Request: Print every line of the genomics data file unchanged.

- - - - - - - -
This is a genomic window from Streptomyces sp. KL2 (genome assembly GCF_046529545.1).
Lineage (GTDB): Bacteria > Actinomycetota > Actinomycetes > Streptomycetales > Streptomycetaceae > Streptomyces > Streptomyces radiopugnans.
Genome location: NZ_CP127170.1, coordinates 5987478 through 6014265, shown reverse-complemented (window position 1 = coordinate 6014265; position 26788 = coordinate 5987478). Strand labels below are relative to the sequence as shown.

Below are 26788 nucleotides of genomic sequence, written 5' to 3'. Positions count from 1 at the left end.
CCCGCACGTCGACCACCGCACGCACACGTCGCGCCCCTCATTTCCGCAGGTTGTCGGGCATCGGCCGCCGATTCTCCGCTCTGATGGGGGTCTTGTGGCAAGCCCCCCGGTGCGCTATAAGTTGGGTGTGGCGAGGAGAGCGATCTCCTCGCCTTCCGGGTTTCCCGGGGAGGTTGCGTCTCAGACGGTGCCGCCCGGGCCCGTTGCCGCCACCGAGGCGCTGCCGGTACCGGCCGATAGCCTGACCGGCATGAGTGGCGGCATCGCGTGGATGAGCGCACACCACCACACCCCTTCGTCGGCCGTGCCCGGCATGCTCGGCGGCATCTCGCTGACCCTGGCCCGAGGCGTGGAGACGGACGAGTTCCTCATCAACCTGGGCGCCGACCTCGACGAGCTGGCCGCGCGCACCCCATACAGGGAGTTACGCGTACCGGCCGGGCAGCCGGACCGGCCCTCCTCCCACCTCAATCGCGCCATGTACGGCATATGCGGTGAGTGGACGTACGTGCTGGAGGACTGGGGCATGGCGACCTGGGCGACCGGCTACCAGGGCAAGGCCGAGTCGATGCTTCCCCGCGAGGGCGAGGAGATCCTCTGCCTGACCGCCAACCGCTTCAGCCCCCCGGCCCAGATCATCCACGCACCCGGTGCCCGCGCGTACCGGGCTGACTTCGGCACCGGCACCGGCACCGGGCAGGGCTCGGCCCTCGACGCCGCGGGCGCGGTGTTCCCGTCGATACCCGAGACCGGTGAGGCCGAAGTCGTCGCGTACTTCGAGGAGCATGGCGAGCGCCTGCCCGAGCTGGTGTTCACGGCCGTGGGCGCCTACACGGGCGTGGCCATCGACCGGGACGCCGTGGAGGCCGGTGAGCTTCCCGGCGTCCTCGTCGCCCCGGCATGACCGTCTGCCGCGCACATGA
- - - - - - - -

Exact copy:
This is a genomic window from Streptomyces sp. KL2 (genome assembly GCF_046529545.1).
Lineage (GTDB): Bacteria > Actinomycetota > Actinomycetes > Streptomycetales > Streptomycetaceae > Streptomyces > Streptomyces radiopugnans.
Genome location: NZ_CP127170.1, coordinates 5987478 through 6014265, shown reverse-complemented (window position 1 = coordinate 6014265; position 26788 = coordinate 5987478). Strand labels below are relative to the sequence as shown.

Below are 26788 nucleotides of genomic sequence, written 5' to 3'. Positions count from 1 at the left end.
CCCGCACGTCGACCACCGCACGCACACGTCGCGCCCCTCATTTCCGCAGGTTGTCGGGCATCGGCCGCCGATTCTCCGCTCTGATGGGGGTCTTGTGGCAAGCCCCCCGGTGCGCTATAAGTTGGGTGTGGCGAGGAGAGCGATCTCCTCGCCTTCCGGGTTTCCCGGGGAGGTTGCGTCTCAGACGGTGCCGCCCGGGCCCGTTGCCGCCACCGAGGCGCTGCCGGTACCGGCCGATAGCCTGACCGGCATGAGTGGCGGCATCGCGTGGATGAGCGCACACCACCACACCCCTTCGTCGGCCGTGCCCGGCATGCTCGGCGGCATCTCGCTGACCCTGGCCCGAGGCGTGGAGACGGACGAGTTCCTCATCAACCTGGGCGCCGACCTCGACGAGCTGGCCGCGCGCACCCCATACAGGGAGTTACGCGTACCGGCCGGGCAGCCGGACCGGCCCTCCTCCCACCTCAATCGCGCCATGTACGGCATATGCGGTGAGTGGACGTACGTGCTGGAGGACTGGGGCATGGCGACCTGGGCGACCGGCTACCAGGGCAAGGCCGAGTCGATGCTTCCCCGCGAGGGCGAGGAGATCCTCTGCCTGACCGCCAACCGCTTCAGCCCCCCGGCCCAGATCATCCACGCACCCGGTGCCCGCGCGTACCGGGCTGACTTCGGCACCGGCACCGGCACCGGGCAGGGCTCGGCCCTCGACGCCGCGGGCGCGGTGTTCCCGTCGATACCCGAGACCGGTGAGGCCGAAGTCGTCGCGTACTTCGAGGAGCATGGCGAGCGCCTGCCCGAGCTGGTGTTCACGGCCGTGGGCGCCTACACGGGCGTGGCCATCGACCGGGACGCCGTGGAGGCCGGTGAGCTTCCCGGCGTCCTCGTCGCCCCGGCATGACCGTCTGCCGCGCACATGA